Breaking Bad series 5, episode 10: Send him on a trip to Belize

Old grievances bubble up to the surface as the main players fall into line. But where does Jesse Pinkman's loyalty lie?

WARNING: This blog is for people currently watching Breaking Bad series 5, part 2. It contains spoilers.

Fittingly for an episode entitled “Buried”, yesterday’s Breaking Bad contained a number of descents. Walt, a man undergoing chemotherapy for terminal lung cancer, took up a shovel and an axe to bury his millions. When he returned from the desert, he stripped down to his underpants (the scene and the action recalling the series' prologue), then fell and cracked his head on the bathroom floor. He was nursed there by his wife, who had recently learned that his illness had returned. Back out in the desert, Walt’s former colleague Lydia climbs down into the filthy meth lab in which her new cook is failing to live up to Heisenbergian standards of purity, while at the top of the hour we saw a catatonic Jesse Pinkman spinning on a kids’ roundabout: a symbol his depleted innocence, and of the show's ever-shifting fortunes. Lydia and Walt are heading down - but what about Jesse?

Picking up after last week's showdown, Walt emerges from the garage and tries to call Skyler, only to find that Hank has beaten him to it. She meets with her brother-in-law in a roadside diner - where would American fiction be without the transience of those anonymous pit stops? - but seems unable, or unwilling, to talk. Hank tells her that catching Walt before he dies is his number one priority, at the same time revealing that he still lacks the necessary evidence to do it. He tries to paint her as a victim of abuse, to which Skyler responds with a fractious ambivalence, then flees. The narrative thread nurtured by this episode pits the Schraders against the Whites. Throughout the series they have been gracefully opposed: Hank’s law enforcement machismo against Walt’s high school impotence, Skyler White’s swollen motherliness against Marie’s sharp impulse to steal - taken to extremes in a difficult-to-watch tug of war over baby Holly. Now they are rivals. Marie’s slap mirrors Hank’s at the end of the previous episode. Like Hank, her husband, she had quickly moved from disbelief to yearning for rough justice. “You have to get him,” she says as the pair sit grimacing in the car.

Down, down, down and ... out? Walter digs a grave-shaped safe for his money. Image: Ursula Coyote/AMC.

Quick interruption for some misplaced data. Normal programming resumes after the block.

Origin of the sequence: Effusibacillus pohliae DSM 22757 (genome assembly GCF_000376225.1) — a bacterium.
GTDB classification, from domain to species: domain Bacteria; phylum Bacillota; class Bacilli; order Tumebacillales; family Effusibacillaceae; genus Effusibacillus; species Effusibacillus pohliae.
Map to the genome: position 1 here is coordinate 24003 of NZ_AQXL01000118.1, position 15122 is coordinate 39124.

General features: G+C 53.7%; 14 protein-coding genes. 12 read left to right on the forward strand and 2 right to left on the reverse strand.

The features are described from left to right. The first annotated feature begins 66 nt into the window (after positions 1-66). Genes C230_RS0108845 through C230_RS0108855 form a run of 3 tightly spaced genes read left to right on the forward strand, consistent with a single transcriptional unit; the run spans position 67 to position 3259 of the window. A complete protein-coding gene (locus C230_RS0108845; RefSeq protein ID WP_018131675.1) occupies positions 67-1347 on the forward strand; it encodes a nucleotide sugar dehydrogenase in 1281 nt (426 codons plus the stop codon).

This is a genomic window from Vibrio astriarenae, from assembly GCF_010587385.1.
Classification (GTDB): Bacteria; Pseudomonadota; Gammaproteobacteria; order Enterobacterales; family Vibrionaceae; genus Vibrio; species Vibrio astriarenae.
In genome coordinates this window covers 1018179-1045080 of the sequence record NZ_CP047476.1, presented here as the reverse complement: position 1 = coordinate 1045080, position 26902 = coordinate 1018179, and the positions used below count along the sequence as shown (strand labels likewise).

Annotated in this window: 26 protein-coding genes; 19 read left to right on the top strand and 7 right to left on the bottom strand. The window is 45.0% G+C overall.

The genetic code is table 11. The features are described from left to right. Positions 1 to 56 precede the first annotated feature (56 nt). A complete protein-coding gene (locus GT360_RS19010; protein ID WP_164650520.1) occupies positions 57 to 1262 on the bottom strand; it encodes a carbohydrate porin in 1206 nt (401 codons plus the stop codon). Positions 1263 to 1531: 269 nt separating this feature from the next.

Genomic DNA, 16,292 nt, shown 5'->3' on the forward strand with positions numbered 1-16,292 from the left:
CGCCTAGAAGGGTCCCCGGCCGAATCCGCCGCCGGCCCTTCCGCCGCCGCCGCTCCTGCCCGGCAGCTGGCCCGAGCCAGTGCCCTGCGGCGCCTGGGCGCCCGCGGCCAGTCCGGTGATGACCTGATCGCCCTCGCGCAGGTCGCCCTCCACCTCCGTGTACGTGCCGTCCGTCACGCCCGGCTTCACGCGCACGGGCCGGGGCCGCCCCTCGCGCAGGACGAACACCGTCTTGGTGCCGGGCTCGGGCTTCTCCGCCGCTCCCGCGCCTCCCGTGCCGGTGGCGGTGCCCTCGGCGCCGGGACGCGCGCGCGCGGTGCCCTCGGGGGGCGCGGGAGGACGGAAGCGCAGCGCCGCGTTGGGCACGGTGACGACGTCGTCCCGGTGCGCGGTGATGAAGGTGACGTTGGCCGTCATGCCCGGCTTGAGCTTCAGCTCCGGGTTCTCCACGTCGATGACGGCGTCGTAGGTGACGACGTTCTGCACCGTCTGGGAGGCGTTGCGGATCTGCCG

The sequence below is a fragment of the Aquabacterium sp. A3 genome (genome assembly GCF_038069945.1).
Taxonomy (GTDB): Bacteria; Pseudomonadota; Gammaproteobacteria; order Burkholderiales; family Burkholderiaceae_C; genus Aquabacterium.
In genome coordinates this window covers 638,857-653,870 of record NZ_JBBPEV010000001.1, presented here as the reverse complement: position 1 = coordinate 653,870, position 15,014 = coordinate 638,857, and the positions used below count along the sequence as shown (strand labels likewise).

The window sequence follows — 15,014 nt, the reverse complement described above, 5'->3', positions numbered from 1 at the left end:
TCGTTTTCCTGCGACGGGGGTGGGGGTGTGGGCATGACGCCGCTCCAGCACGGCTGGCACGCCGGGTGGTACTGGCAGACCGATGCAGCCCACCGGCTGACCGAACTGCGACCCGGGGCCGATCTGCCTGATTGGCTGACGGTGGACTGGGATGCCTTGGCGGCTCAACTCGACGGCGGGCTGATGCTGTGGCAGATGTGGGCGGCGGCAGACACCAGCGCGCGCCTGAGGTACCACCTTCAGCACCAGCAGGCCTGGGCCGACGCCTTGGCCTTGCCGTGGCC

Amid the nausea room is made for a little comedy. Upon seeing the solid block of cash Skyler was unable to launder through the car wash, Saul’s bodyguard Huell announces “I gotta do it,” then lays - more comfortably than Jesse - on his back, cozying up to the cash. He turns to Kuby, the skinnier half of the double-act: “Mexico - all’s I’m sayin.” But the fear of Heisenberg runs deep. “Guy hit ten guys in jail within a two minute window - alls I’m sayin,” Kuby replies. Saul tells Walt things could be worse, but acknowledges the problem with Hank: “Can’t exactly see him turning the other cheek.” His suggestion that they “send him on a trip to Belize” - an addition to the gangster vernacular so thoroughly Saul Goodman it takes Walt time to figure out what it means means - provokes a fierce protectiveness of Hank, who remains “family” despite his personal mission to destroy Walt.

Lying on his bathroom floor after collapsing from either exhaustion or from his illness, Walt tells his wife that he will give himself up, if only she promises not to hand over the money. “Don’t let me have done this for nothing,” he says. Before the final eight episodes of Breaking Bad began last week, I felt one plot prediction could be made with certainty - that everything Walt’s compassionate side cherished would be ruined, and that he would know it before he died. I’m no less sure now. In episode ten we begin to root for the Whites - not least because the Schraders’ ugly vendetta seems to have little to do with Walter's victims, and a lot to do with their own grievances. The chance for some kind of bloodless resolution temporarily appears in Hank’s reluctance to talk to the DEA, but as the episode comes to a close and a tight-lipped Assistant Special Agent Schrader returns to work, a familiar face appears, turned to one side, in the interrogation room.

Skyler (Anna Gunn) and Walter White (Bryan Cranston) guard their treasure. Photograph: AMC.

Philip Maughan is a freelance writer in Berlin and a former Assistant Editor at the New Statesman.

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Broken and The Trial: From Sean Bean playing a priest to real life lawyers